Sex and gender - draft guidance: consultation analysis

Analysis of responses to the consultation on the draft guidance on the collection of data on sex and gender.

Executive Summary

The Cabinet Secretary for Social Security and Older People announced on 20 June 2019 that the Scottish Government would establish a working group on sex and gender in data, comprised of professionals from across statistical services. The Group is led by and reports to Scotland’s Chief Statistician, Roger Halliday.

The working group has been considering what guidance should be offered to public bodies on the collection, disaggregation and use of data on sex and gender, including what forms of data collection and disaggregation are most appropriate in different circumstances.

It is important for data collectors to consider why they are collecting this data- what it is needed for. That should always be at the forefront of data collectors’ minds, so they can tailor their questions accordingly.

Disaggregating data between men and women can show where there is continuing discrimination which needs to be tackled. Encouraging more disaggregation to improve data generally is one of the key aims of the draft guidance.

The aim of the work isn’t simply guidance for its own sake, but to create the conditions where data on sex and gender is routinely collected and used by Scottish public bodies to design, plan, monitor and evaluate services that are sensitive to the needs of all of Scotland. This includes helping organisations to understand not just the issues on sex and gender, but on the intersectionality between this and other socio-demographic characteristics.

This should most importantly enable them to develop better policy and services which deliver better and more equal outcomes.

The Chief Statistician is committed to developing guidance for Public Bodies in Scotland, and hopes to present his advice to Ministers in 2021. December 2020 saw the publication of a draft version of guidance that set out proposals for, and recommended questions to use when, collecting this data.

This work does not relate to developing the questions for Scotland’s Census 2022; a number of consultation responses shared their view on how data on sex should be collected in the Census, and it is important to clarify that this consultation is not related to the Census; instead feedback was sought on a draft version of guidance for public bodies in Scotland.

Feedback was sought on these proposals between 9 December 2020 and 12 February 2021.

The consultation received a total of 76 responses; 56 from individuals, 9 from academics and 11 from organisations.

Overall, there was a broad degree of support for the proposals, that organisations should collect data based on their needs; that it is important to have data on men and women; and that an intersectional approach that allows for a greater understanding of how inequality and discrimination affects groups with different characteristics is valuable.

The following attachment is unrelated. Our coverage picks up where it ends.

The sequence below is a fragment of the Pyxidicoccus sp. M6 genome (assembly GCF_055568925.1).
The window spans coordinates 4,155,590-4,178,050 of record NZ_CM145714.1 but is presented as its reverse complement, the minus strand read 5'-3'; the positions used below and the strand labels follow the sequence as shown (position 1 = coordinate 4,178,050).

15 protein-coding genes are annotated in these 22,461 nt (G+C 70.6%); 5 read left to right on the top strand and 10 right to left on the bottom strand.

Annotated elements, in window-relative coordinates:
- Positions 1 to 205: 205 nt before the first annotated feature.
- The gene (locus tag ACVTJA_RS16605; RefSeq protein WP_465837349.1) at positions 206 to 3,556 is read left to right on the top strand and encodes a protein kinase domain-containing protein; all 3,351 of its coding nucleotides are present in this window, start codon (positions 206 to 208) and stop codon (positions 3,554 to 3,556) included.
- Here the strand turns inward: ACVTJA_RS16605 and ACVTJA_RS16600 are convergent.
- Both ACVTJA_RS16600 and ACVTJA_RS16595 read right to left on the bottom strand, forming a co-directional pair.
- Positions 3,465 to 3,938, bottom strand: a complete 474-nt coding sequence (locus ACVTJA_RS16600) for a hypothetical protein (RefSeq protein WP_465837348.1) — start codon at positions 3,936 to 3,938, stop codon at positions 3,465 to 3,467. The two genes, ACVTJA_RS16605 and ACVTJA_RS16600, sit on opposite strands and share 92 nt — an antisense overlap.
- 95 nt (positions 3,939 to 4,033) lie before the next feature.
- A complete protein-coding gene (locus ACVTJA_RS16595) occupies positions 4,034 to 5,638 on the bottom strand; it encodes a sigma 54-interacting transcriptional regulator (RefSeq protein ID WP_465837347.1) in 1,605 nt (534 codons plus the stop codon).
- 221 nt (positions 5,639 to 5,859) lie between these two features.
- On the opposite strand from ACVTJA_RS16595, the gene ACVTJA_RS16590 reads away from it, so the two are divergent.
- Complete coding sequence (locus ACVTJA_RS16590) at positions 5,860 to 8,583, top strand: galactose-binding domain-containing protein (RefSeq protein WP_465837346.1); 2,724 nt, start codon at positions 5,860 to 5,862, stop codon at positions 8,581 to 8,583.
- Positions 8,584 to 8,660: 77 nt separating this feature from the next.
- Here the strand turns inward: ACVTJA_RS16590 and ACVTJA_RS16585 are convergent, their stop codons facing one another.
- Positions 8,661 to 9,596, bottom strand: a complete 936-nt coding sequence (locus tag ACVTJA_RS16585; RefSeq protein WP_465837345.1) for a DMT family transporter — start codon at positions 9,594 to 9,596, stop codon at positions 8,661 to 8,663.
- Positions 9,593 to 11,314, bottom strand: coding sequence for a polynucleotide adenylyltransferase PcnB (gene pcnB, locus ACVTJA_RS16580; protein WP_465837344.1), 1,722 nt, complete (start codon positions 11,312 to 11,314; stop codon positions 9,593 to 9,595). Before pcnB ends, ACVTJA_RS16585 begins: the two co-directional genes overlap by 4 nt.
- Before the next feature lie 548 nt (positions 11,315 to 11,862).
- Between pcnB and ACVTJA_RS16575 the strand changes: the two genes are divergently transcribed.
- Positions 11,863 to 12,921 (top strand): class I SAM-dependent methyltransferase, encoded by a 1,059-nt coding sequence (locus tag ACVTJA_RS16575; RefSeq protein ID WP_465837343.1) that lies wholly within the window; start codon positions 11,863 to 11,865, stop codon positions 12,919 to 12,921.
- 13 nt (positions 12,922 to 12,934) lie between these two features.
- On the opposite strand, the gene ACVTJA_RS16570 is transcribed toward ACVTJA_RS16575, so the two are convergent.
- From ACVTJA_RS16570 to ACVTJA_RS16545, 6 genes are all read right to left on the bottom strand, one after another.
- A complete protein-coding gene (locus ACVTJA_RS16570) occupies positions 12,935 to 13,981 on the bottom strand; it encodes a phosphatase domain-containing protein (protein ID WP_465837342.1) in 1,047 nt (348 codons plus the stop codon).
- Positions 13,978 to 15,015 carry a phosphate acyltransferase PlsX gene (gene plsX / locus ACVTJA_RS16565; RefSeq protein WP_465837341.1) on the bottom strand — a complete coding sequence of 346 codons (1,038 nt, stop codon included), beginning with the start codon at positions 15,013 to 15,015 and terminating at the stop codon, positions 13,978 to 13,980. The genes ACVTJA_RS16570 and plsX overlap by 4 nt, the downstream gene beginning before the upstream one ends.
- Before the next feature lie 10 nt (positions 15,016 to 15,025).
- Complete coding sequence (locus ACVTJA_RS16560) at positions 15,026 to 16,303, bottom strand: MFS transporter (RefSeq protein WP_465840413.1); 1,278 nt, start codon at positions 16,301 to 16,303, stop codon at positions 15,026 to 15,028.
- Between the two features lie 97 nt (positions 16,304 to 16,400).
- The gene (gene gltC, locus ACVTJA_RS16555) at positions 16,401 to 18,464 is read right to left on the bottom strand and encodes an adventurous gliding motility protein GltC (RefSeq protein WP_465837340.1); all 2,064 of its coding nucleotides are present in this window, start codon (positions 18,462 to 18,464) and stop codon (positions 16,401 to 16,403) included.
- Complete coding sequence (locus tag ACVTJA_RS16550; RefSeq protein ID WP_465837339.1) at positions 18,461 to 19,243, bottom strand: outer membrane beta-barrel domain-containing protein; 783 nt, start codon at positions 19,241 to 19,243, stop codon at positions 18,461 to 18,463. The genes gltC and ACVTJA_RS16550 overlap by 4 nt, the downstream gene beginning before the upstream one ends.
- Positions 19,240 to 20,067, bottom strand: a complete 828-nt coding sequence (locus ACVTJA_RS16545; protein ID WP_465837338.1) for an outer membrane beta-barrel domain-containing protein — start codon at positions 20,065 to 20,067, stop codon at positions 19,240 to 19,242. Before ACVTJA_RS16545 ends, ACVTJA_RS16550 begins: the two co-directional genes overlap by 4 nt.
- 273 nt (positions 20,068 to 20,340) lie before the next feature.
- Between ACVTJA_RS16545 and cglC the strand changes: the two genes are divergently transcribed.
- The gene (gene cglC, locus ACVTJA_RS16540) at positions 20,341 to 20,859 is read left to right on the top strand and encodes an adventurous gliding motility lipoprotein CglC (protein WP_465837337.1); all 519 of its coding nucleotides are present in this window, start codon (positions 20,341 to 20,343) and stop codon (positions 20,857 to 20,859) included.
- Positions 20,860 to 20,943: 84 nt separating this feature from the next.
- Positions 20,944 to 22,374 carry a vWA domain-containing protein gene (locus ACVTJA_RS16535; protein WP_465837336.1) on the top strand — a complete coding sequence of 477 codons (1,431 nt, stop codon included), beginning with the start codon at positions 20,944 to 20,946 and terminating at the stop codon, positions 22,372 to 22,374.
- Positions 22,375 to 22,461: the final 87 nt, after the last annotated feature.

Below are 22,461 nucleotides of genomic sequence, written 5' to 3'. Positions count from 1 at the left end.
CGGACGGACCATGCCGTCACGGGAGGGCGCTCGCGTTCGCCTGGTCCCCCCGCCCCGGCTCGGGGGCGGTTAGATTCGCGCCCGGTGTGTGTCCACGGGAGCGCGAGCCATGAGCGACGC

Whilst these high-level proposals were welcome several issues were highlighted around definitions and conflation of terms, potential impacts on data quality and consistency, and concerns about collecting data about men and women primarily on the basis of gender identity rather than sex: these will be considered further as work to develop the draft guidance progresses.

The most common themes that emerged from the analysis of responses were:

  • Sex. The importance of collecting data on both sex and gender identity/trans status so that the needs and experiences of different groups of people can be understood and measured. Failure to collect data on sex strongly highlighted as an issue.
  • Definitions. The difficulty of trying to strictly define the term sex, and concept of gender/gender identity when there is no single agreed definition in law and/or practice. Conflation of these terms in the draft guidance.
  • Quality. Potential impacts of the proposals in the draft guidance on data quality, reliability, consistency and harmonisation.
  • Evidence. The need for an evidence driven approach – to set out clearly the evidence on which the proposals in the guidance are based.
  • What does the law say? Legal framework and considerations linked to the collection of data on sex, in particular, where discussed in the draft guidance are unclear and in some parts potentially misleading.

Details on the background to this work, the consultation process, a summary of responses and the next steps in the development process – which the outputs from the consultation will help to inform – are shared below.



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